5. Laurie Dinerstein-Kurs says:

    Karen – you phrased it perfectly!
    There is no question that some comments made by patients can seem somewhat bizarre, to say the least. Particularly when their view is radically different from ours (as the chaplain), not of a mainstream variety or just even a well known position held by many, i.e., – that G-d doesn’t give us more than we can handle or this must be Divine punishment, etc. Of course their remark: “I want to suffer, it is my due”… is a hard nut to crack when it is obvious they are in spiritual turmoil.
    How to relate to these comments, how to respond to the patient and learning what it is the patient is really contemplating, are the finer details of a good pastoral visit.
    How in-depth one can direct the conversation really depends on how much time both the patient and/or the chaplain have – and how open to dialogue either or both actually are, can really impact and determine the course and direction of the visit.
    Comfort of the mind and peace in the spirit – both impact healing – no matter what the view.



    • Shows to what extent good pastoral care is art as well as science. As you say, how ready the patient really is to cast off defenses is key to how far the conversation can penetrate depths scarcely known to themselves. Thank you so much for your high praise.


  6. Nancy Lloyd says:

    While visiting brother-in-law who had a major stroke 5 years ago and quite a few “events” since. I find I must force myself not to say “How are you?” Imbecilic, indeed. He gets worse, then “better” by way of extensive physical therapy, then worse over and over. He’s not fine but not near death and not well either. Help, chaplains! give us more insigth and better words.
    Nancy Lloyd


    • One way I circumvent the absurdity of the “How are you” question is to say, “How are you doing at the moment?” (or “this morning” and the like.) That covers both the “good” and the “bad” days. I am so sorry to hear of this agonizing “middle ground” that your brother-in-law must tread. Just be present to him without trying to say anything special, and without trying to “fix” his distress. The paradox is that by not fixing or resolving or helping, such restraint on our part is itself the means to resolution and help.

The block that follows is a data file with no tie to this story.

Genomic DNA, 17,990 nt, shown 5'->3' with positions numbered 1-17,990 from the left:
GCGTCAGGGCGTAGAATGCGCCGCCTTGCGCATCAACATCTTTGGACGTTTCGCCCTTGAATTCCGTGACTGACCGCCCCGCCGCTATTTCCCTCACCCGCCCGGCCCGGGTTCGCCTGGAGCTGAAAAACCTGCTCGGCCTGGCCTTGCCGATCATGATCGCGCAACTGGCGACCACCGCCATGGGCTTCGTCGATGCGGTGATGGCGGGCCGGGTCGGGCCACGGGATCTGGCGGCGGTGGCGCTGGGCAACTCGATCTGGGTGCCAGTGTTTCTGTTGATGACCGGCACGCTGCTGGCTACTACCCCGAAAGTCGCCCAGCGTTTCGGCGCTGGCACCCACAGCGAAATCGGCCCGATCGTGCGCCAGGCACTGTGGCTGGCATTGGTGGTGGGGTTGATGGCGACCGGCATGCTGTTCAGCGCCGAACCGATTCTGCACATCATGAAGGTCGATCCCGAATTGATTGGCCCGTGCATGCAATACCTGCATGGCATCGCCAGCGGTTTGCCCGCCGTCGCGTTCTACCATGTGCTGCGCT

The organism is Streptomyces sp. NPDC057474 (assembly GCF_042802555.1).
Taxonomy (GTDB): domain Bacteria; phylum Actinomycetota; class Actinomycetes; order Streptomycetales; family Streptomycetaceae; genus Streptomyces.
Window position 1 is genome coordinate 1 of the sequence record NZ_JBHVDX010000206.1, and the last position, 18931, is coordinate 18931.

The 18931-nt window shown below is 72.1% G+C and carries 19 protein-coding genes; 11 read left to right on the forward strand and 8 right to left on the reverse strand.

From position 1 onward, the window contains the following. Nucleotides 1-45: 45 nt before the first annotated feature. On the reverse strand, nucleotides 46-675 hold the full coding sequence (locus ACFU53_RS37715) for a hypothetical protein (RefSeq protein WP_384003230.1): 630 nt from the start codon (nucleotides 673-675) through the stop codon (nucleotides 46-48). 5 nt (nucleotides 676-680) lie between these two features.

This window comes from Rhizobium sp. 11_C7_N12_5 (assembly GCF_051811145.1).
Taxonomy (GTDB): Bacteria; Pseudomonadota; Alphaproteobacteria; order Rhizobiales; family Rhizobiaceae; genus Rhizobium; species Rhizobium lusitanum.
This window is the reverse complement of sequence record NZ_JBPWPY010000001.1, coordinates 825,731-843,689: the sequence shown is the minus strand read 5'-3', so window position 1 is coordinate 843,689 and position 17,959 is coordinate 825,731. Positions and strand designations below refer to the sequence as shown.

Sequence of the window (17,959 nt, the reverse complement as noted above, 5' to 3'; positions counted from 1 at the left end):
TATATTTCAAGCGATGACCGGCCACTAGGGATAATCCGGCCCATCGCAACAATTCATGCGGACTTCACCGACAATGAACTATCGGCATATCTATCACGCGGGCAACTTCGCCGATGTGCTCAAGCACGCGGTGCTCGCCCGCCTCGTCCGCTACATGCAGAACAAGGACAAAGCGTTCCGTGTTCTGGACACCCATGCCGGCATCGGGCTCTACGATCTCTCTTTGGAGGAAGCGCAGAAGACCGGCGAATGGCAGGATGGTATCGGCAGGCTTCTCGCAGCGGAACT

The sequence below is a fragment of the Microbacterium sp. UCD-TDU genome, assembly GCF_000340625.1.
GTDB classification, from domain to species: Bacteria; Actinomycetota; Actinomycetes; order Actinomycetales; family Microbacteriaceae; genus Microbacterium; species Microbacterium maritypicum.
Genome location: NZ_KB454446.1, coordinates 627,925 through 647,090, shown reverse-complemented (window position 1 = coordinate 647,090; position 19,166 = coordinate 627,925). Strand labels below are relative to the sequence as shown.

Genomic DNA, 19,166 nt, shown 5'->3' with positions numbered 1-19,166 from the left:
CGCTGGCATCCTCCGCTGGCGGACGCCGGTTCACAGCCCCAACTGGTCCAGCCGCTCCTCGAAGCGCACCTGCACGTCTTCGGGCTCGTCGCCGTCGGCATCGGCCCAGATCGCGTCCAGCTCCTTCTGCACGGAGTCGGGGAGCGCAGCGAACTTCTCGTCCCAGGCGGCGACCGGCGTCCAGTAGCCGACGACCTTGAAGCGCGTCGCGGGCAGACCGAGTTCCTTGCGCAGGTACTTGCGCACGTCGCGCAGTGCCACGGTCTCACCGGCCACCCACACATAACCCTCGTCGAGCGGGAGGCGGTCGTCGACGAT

• Laurie Dinerstein-Kurs says:

      Ah, what to say to someone who is NOT doing well……
      This is quite the challenge. Much depends on in what capacity this visit is being executed. Is it a friend, a relative, a chaplain??? Is this visit in the home, in the hospital, in rehab??? The answer is often determined by these influences.
      For the healthy person who is searching for the right words, the perfect opening to offer someone who is NOT doing well……much depends on the relationship – on the projected outcome – on the pt’s age – on the pt’s personality – the visitors personality – the time of day – the length of time the pt. has already been ill or incapacitated – anything and everything said prior to this visit, by anyone and everyone. And a zillion other possibilities abound. No wonder there is such a sense of apprehension and concern to say just the right thing. Oftentimes, there is an equal sense of trepidation of behalf of the patient – in how to accept stupid remarks, hurtful comments, silly observations and heartless suggestions without appearing annoyed, disturbed, shocked or offended.
      So, not unlike paying a visit to a recent mourner….sometimes less is best. Sometimes just showing caring is sufficient. Sometimes merely letting them know that you are saddened by the turn of events validates their feelings of sadness.

      So, in my humble opinion – there is no one greeting or comment that will fit every visit. Common sense should guide one – and walk gently on their feelings. A sincere offer of being available to help in some concrete way is often very welcomed – and eases ther conversation into something positive. From offering to walk the dog, to watering the plants, to just being available for conversation. Saying it is totally unkind if you have no real intention of following through.
      What to say can be as simple as “I am glad to see you”, to “I treasure our friendship – can I help you with the laundry?



      • Laurie, you so adroitly describe the conspiracy shared by both visitor and patient of each “protecting” each other from feelings and needs of each at the moment. Thus both waste energy putting on a cheerful face. Nancy, the best gift we can give the sick is to let them know that they can drop the cheerful front and share how they feel without worrying about how you will take it. Indeed, “less is more” in terms of “what to say.” The simpler the better. An opener can be, “I’m here for you. ” Then just wait and see what your loved one says, and let him guide you as to where the conversation might go next.


  7. […] Chaplain Shoptalk: Payoffs of Pain ( […]


  8. […] the discussion through commenting below. I furthermore invite you to look at my related article: **************************** Note: I recently wrote a guest post about why I wrote Encountering The […]